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Tombstones

The Design Problem

User-generated content may be available forever on some Devices; and thus, could stay on the network somewhere forever. This is more likely the longer this content is online, as crawlers will begin to find it, copy it, and syncronize it to other people.

This deletion problem is not just a decentralization issue. In centralized applications, any conversation could be saved as screenshots or as raw data and reshared on the network, long after the original account deleted the post. Thus, it is already very difficult to delete content from the Web once it has been online for some period of time and has had some viewership.

In a decentralized application, deletion gets even harder.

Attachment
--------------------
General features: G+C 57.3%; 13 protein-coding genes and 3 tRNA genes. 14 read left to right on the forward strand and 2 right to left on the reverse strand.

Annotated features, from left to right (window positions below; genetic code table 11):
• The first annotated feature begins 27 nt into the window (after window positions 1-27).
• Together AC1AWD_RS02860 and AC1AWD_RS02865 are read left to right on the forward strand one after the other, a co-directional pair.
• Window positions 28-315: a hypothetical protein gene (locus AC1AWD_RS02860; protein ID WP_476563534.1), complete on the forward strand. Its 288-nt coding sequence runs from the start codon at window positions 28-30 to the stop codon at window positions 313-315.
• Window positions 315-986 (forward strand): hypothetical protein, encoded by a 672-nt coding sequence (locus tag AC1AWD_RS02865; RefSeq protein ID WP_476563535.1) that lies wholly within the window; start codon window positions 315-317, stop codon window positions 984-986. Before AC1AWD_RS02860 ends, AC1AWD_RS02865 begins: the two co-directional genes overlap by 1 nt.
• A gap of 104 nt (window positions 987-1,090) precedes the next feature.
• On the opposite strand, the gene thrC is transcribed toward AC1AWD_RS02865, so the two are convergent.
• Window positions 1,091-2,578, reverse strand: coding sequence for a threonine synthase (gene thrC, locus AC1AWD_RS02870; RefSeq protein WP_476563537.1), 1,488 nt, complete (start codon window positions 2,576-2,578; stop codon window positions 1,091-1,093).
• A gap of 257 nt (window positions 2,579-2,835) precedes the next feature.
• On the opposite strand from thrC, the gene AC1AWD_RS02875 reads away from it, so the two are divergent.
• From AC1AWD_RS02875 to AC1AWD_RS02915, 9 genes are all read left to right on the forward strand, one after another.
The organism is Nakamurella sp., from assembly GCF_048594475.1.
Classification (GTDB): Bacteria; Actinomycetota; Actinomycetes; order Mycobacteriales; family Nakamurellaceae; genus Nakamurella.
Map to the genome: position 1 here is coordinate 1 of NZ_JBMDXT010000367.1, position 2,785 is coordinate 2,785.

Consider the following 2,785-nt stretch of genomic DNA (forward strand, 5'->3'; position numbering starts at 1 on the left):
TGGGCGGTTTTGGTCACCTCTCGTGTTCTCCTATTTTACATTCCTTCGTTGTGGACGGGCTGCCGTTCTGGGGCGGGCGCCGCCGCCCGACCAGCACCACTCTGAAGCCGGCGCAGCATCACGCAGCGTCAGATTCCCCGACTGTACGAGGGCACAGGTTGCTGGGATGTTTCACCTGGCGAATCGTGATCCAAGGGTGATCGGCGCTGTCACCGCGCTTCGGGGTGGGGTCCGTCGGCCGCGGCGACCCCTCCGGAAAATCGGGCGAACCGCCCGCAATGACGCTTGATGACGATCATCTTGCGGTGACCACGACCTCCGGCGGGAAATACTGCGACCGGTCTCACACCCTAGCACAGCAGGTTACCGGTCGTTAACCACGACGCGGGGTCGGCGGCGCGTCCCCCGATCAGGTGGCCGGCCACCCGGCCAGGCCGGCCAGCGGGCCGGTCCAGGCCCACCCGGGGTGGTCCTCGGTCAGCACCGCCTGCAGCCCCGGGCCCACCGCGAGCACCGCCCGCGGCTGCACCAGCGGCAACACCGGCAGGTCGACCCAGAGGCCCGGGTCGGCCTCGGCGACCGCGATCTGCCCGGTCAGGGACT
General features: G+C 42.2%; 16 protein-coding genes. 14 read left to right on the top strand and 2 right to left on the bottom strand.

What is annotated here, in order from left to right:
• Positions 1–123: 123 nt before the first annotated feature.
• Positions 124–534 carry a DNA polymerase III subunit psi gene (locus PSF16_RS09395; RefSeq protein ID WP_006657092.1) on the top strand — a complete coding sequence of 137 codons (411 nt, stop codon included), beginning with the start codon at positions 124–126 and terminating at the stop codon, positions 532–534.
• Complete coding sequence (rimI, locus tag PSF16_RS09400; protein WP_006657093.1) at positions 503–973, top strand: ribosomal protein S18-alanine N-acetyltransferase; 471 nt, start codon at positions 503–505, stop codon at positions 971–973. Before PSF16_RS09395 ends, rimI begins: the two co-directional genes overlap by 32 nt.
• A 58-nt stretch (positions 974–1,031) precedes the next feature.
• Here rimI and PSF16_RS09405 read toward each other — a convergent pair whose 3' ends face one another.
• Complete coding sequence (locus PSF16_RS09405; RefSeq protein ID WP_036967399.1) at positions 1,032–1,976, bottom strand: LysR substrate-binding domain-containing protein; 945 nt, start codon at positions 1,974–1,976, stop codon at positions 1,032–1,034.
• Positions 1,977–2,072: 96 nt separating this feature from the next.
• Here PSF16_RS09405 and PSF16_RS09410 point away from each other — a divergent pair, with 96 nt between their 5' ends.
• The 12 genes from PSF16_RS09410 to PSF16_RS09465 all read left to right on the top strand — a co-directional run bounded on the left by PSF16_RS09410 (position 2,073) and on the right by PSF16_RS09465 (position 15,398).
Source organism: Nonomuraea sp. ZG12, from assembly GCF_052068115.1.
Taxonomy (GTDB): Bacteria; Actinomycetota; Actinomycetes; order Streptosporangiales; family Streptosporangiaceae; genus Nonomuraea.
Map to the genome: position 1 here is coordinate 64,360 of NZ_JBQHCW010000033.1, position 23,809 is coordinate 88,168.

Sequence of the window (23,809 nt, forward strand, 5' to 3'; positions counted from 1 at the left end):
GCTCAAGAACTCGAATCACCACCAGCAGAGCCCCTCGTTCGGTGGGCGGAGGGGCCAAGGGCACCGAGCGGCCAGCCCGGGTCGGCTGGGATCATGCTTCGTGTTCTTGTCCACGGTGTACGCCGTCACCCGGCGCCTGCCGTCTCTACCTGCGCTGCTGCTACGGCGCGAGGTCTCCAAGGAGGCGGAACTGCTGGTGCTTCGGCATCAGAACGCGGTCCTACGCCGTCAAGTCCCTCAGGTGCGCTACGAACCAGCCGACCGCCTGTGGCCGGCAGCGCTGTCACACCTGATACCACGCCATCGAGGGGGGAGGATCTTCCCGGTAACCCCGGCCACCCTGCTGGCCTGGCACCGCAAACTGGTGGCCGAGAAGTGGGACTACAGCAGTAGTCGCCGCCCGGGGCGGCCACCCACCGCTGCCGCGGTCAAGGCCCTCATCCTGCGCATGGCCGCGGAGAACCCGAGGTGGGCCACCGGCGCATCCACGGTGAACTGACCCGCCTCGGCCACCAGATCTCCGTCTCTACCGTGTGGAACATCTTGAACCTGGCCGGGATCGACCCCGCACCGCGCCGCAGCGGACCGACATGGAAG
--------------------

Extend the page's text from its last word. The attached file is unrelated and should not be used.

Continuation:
The Design Solution

We can encourage deletion across the network quite well by using Tombstones.

Examples

  • “Delete” as seen in Mapeo
  • “Unpublish” as seen in hackmd

How to best implement

  • When a message is deleted, show users if the content is still available somewhere on the network (e.g., it could be that some client is not respecting the message).
  • Some clients may not respect tombstones, give users visibility into this and allow blocking replication with those clients.
  • Allow ‘reversing’ tombstones, that is, a tombstone should be a boolean value that can be turned off or on in the future.

Why Choose Tombstones?

  • When you want to protect the safety and privacy of users.

Potential Problems with Tombstones

  • It won’t always be clear that content won’t be deleted immediately from the network. It can take time before the tombstone message is sent to other devices.
  • Depending on the protocol or library you choose for storage, it may not be possible to delete historical data. In this case, tombstones only ‘hide’ data from view, rather than delete it from disk.

References & Where to Learn More

Network “heartbeats” can track which peers with a copy of data continue to share it after a tombstone has been sent. See network health indicators for more on this approach.